This section is from the "Studio Light Incorporating The Aristo Eagle - The Artura Bulletin 1919" book, by Aristo Motto. Also see Amazon: Studio Light Incorporating The Aristo Eagle - The Artura Bulletin 1919.
The sales of Portrait Film in the U. S. for the first three months of 1919 were 2 1/2 times as great as for the corresponding period in 1918.
Naturally this is very gratifying to us. But it means something to you as well.
To us it means that the product which has taken twenty years to perfect has become firmly established as a standard photographic material in less than five years.
The fact that it was a perfected material - a product on which all of the experimenting had been done in our factory at our expense, has had much to do with its success.
We felt our way, even after it had been placed on the market. We knew how good it was, but we wanted practical, unbiased demonstrations of its worth from those who used it. We wanted fair criticism and unsolicited praise.
We got both, but there was always more praise than criticism. Even in those first months, there would be some minor criticism as to packing or handling or developing, but the criticism was always softened by praise of Film quality. "We think the Film Kits for loading Film in holders might be improved upon, but Film quality is great. We made 48 exposures the other day under conditions of light that would have meant failure with plates. We didn't lose a Film. We wouldn't think of giving them up."
That was the way they felt about Film five years ago. Since that time Film apparatus has been greatly simplified - Film is much easier and more convenient to use than plates.
And this is what a successful firm of Northwestern photographers write their dealer to-day: "We have used these Portrait Films for our home portrait, as well as all work done outside the studio, for something like two years past, consequently, we know, by practical experience, the excellent quality of Film.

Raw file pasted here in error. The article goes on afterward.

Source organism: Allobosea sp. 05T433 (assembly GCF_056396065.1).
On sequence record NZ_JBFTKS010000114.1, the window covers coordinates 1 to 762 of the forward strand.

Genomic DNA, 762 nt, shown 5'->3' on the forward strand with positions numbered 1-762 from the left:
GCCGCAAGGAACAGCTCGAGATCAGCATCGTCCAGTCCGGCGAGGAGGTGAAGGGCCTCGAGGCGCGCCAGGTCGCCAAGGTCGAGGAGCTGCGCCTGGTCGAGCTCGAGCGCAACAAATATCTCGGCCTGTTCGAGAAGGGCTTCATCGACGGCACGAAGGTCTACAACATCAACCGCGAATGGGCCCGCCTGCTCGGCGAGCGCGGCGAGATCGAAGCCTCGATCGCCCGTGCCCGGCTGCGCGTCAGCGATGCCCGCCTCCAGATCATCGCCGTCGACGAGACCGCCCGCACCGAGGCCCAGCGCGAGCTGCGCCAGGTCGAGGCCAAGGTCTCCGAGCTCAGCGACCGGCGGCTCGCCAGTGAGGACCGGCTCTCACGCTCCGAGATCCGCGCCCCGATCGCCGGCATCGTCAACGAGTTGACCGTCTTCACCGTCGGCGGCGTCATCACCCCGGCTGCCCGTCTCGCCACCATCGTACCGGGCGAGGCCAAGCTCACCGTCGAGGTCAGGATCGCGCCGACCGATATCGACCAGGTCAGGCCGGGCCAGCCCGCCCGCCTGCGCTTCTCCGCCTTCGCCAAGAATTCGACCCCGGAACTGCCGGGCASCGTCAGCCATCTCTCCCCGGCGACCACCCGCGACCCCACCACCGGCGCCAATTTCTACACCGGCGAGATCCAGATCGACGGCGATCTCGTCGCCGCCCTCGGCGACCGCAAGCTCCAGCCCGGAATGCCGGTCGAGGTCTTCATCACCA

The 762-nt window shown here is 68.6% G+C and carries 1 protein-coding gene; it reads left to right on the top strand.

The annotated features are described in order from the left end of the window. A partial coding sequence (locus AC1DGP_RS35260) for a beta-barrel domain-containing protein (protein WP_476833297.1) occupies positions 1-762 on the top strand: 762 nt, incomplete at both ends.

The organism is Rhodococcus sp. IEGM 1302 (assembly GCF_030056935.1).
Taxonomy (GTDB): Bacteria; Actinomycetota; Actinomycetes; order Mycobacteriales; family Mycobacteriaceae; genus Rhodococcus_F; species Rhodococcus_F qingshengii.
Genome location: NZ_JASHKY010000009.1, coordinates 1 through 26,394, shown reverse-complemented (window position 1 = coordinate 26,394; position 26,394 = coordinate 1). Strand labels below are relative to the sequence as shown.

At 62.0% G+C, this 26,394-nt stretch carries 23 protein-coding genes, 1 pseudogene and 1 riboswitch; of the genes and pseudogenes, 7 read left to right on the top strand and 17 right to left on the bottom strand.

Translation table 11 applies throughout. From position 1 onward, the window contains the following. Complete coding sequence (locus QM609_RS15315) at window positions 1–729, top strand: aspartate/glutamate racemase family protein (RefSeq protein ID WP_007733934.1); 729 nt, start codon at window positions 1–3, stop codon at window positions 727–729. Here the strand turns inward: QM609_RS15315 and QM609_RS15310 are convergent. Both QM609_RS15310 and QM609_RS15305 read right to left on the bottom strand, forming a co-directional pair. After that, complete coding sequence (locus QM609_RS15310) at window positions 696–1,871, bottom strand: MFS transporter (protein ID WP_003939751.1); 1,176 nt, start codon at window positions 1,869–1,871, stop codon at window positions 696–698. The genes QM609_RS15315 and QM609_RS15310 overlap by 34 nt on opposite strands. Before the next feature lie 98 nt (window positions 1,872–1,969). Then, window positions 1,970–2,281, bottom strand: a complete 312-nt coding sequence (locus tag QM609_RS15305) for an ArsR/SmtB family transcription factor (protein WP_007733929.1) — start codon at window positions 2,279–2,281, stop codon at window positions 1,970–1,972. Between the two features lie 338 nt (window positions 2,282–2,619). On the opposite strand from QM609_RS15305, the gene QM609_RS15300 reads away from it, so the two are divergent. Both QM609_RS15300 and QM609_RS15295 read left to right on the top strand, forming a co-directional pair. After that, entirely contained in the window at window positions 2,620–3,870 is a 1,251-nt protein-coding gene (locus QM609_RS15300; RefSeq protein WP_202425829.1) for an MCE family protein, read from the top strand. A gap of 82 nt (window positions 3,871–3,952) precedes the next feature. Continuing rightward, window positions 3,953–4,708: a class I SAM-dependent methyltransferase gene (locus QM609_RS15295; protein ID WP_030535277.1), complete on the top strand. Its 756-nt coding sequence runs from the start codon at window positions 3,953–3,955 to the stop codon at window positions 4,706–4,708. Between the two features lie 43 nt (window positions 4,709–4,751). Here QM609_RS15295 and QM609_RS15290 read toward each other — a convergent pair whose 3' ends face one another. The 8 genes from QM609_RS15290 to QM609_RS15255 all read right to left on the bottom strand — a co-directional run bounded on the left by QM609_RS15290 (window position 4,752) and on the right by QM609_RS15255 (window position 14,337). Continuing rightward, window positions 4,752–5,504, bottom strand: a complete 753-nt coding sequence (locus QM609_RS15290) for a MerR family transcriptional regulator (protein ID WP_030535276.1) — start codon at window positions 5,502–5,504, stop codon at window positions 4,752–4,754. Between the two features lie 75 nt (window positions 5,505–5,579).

"But not until last fall did we decide to change from dry plates to Portrait Film for all our studio work. After the busiest fall and winter we ever saw, can say we never got through with such a large amount of work so easily or satisfactorily before. The dark-room work is much simplified and the retouching is not half as much as on the ordinary dry plate.
"We consider these films the coming thing - in fact, in our opinion, the time will come when dry plates will be practically as obsolete as wet plates are now.
"Our only regret is that we did not take them up sooner."
Where there is a lot of smoke you may be sure there is also fire. Photographers are finding the fire. They are learning that back of our advertising and the advertising satisfied Film users are voluntarily giving Film there is something more than mere convenience - a fundamental quality that can't be denied, that is always there when needed, that saves the difficult situation and makes the open minded photographer a Film enthusiast.
The more difficult the lighting, the more apparent the advantages of Portrait Film. If you had no more difficult driving than level city streets - no hills to climb - no bad roads - a low-powered car would answer your purpose. But if you tire of this - if you want variety and drive into the country for a change, over strange roads, up and down hill, never knowing what is ahead - then you must have the car with an engine that has reserve power. If there was no special difference in price or upkeep, you would certainly buy the latter.
You have been working for years under certain restrictions - ironing the bumps out of the road for plates because they couldn't make the grades - but with Film you can be progressive and do the things that are different.
Another prominent photographer of the Northwest says: "When these Films were first brought out I felt sure they were the coming thing, but like so many photographers, I hesitated about putting them in exclusively for my work, and the holidays, just past, are the first that I have used the film exclusively. I am free to say that I have found them a great improvement over the old plate."
"I think, without any question, when photographers get to using them they can not see anything else."
What others say of film means much to you, for it is the experience of those who have demonstrated their progressive-ness and are willing to pass their experience along.
From An Artura Iris Print By Mrs. Emma Hilton New York, N. Y.
In nearly every case Film has first been adopted by the photographer for the most difficult work he is called upon to do - home portraiture and other forms of work outside the studio where he is unable to create conditions favorable to plates. Film invariably proves its superiority under these difficult conditions.
It is then the photographer sees that Film will enable him to give variety and freshness to his studio work. He tries it - does the thing that is spectacular - breaks all professional precedents - shoots across the light, and even into it, and gets results.
Film has many physical advantages - lightness, flexibility, convenience in handling, but in nearly every case the photographer has become a Film enthusiast because of Film quality - the wonderful Film results obtained under the most difficult conditions.